How to use a Rolled Hem Foot

November 18, 2012 in News, Tips & Tricks

roll hem copy

Sew pretty rolled hems on garments and ruffles with the rolled hem foot with your Baby Lock Sewing Machine!

I used three examples to show the different fabrics: Silk Chiffon, Satin, and Woven Cotton. This is a great technique to practice before performing on an actual garment. 🙂

 First, when making rolled hems, you’ll need to iron up the bottom edge about a half inch, as shown. So, if you are hemming a dress, you’ll want to leave about 3/4″ for your hem allowance, but, still only iron up the bottom edge a half inch (the rolled hem foot rolls it up about another 1/4″). If you’re hemming a chiffon dress, I’d leave about an 1″ hem allowance because chiffon likes to do it’s own thing sometimes and tends to shrink up a little more).

Trim down your ironed-up edge to about an 1/8″ as shown in the next 2 pictures…

These small ridges give you enough thickness to keep it rolled over nicely when passing the fabric through the foot.

Make sure your rolled hem foot is on and your needle is in the center (I also like to change my stitch length to 3.0mm). Hold the top with your left hand and your right hand should be about 3″ down.

Place under the foot…

Pull the fabric, in front, up and in to the foot making sure that the ironed-edge stays rolled over.

It’s difficult to stitch the beginning (scroll further down to the chiffon fabric and I’ll give you some tips on doing this). However, typically, when you are sewing a hem, you’re sewing around a circle rather than a straight line (like our practice piece). When you’re hemming-in-the-round, it’s a little easier to grab the fabric behind the foot. Hold the fabric behind the foot with your left hand and with your right hand in front, the fabric needs to be continually rolled over between your thumb and fore finger…have slight tension on the fabric continuously so that it doesn’t roll too much or too little. It takes some practice to get the technique down!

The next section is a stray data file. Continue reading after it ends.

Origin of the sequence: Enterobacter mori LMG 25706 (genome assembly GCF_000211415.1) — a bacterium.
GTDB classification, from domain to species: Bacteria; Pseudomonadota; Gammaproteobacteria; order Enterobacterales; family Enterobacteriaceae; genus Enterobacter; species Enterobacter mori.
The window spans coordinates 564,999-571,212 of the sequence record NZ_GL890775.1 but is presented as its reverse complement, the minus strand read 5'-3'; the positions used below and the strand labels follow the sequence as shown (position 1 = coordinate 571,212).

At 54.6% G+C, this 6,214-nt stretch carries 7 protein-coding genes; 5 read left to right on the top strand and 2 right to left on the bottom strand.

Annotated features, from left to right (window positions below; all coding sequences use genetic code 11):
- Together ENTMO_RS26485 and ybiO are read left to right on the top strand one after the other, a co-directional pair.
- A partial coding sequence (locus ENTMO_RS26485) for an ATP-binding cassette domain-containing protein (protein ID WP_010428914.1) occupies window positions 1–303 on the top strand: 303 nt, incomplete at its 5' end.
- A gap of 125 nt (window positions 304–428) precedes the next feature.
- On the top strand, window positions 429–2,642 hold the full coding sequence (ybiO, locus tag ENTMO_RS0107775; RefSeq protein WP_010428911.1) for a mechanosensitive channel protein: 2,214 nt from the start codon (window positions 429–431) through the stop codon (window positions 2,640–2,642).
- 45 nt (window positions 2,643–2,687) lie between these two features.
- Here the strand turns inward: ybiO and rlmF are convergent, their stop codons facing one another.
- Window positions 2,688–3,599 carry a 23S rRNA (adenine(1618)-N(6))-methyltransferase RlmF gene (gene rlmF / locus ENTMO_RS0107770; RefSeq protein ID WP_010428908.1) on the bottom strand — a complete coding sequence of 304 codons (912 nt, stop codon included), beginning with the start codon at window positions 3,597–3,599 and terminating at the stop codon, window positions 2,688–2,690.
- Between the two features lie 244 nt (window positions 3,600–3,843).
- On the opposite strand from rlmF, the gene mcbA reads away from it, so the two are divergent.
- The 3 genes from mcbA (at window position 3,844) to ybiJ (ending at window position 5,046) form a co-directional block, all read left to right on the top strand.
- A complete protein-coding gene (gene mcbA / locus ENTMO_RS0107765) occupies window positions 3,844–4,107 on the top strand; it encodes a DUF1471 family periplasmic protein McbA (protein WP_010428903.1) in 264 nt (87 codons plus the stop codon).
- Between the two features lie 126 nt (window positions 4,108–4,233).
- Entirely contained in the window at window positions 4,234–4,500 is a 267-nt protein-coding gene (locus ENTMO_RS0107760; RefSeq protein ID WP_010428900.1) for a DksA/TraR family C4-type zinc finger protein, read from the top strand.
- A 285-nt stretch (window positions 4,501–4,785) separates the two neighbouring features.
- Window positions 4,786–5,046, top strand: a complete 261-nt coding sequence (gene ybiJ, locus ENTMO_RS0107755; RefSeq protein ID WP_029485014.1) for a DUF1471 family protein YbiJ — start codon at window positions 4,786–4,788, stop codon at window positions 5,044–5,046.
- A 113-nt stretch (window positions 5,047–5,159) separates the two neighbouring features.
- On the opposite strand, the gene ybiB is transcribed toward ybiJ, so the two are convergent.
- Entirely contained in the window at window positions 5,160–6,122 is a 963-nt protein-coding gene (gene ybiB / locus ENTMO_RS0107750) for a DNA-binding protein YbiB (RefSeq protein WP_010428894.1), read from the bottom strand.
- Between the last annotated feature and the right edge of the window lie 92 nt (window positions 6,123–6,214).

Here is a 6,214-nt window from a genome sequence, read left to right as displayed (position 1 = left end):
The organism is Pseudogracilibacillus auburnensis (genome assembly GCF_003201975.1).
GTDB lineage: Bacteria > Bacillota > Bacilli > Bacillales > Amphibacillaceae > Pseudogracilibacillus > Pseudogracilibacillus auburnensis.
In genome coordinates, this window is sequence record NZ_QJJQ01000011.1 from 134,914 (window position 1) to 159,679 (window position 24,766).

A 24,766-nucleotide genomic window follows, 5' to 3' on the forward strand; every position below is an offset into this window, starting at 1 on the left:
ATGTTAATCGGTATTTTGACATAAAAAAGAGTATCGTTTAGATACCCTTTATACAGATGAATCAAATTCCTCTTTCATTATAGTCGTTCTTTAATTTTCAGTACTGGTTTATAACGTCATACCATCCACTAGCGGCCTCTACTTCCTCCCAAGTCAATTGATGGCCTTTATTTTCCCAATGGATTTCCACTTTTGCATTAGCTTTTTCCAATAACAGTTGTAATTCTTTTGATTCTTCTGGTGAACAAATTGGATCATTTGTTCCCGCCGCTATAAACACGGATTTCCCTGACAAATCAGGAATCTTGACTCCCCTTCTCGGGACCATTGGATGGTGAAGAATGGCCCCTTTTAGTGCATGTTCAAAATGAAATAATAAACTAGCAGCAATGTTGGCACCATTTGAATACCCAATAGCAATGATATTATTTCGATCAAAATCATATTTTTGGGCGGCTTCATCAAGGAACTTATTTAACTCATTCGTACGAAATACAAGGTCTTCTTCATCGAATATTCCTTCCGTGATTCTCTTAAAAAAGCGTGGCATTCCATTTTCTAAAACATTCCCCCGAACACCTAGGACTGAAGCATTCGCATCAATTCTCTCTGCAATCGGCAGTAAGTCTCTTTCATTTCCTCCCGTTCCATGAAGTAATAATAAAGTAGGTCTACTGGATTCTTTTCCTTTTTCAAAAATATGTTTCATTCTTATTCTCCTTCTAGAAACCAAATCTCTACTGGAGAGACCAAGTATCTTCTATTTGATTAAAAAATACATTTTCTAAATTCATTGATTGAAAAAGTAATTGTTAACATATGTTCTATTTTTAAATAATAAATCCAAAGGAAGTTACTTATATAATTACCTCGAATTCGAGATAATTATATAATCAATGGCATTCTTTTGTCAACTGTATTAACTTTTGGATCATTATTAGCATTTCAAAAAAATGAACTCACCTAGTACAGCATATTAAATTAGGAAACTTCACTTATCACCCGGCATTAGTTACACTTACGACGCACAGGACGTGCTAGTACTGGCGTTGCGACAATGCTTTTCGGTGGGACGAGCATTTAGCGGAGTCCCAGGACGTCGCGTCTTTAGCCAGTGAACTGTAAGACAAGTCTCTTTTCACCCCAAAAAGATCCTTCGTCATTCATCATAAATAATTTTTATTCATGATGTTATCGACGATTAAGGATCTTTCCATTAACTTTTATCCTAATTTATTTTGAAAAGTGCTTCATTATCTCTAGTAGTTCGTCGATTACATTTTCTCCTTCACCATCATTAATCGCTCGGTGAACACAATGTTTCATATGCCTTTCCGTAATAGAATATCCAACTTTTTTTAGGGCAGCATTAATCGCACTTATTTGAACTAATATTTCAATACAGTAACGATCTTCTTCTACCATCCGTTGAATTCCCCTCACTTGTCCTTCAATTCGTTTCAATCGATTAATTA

Don’t hold the fabric like how it’s shown twisted out to the right below, rather, constantly roll it over…

Keep rolling it in, how it’s shown below…

TIP: If you are hemming-in-the-round along the lower edge of a skirt or the like, stick with thinner fabrics to use this technique, but, also, if you will be hemming over any side/back seams (etc), clip off about a 3/4″ of seam allowance (on every seam you’d be hemming over) along the lower edge of the skirt, trimming pretty close to the seam. Otherwise, it gets to bulky to pass through the foot.

Pretty underside of the hem!

Here’s a tip for starting at the very beginning of a straight piece of fabric (not sewing-in-the-round). Starting at the very beginning, fold the ironed edge over again (so, it’s rolled up twice), hold about an inch or so down and place under the foot keeping just the beginning of the fabric rolled twice.


Put your needle down into the top where it’s folded twice…

Then, insert your fabric up and in to the foot again as shown earlier (and below).


Under side…

Top side…

 Note: If you are hemming a garment with the hemmer foot (make sure the fabric isn’t too terribly thick or stretchy), after you cut off the excess fabric (leaving a 3/4″ – 1″ hem allowance, reinforce the bottom of all of the side/back/princess (etc) seams where you just cut off so they don’t come undone when using the hemmer foot. Then, I trim those seam allowances down to about an 1/8″ within the hem allowance only so that they’ll pass through the hemmer foot. If your seams are just too thick to pass through the hemmer foot, leave the needle down in the rolled hem just as you get to your seam, take the rolled fabric out of the front of the foot and flatten it down to go over the seam and then insert your fabric back into the foot. Seams can be tricky! Hopefully that makes sense! Practice, don’t get frustrated!


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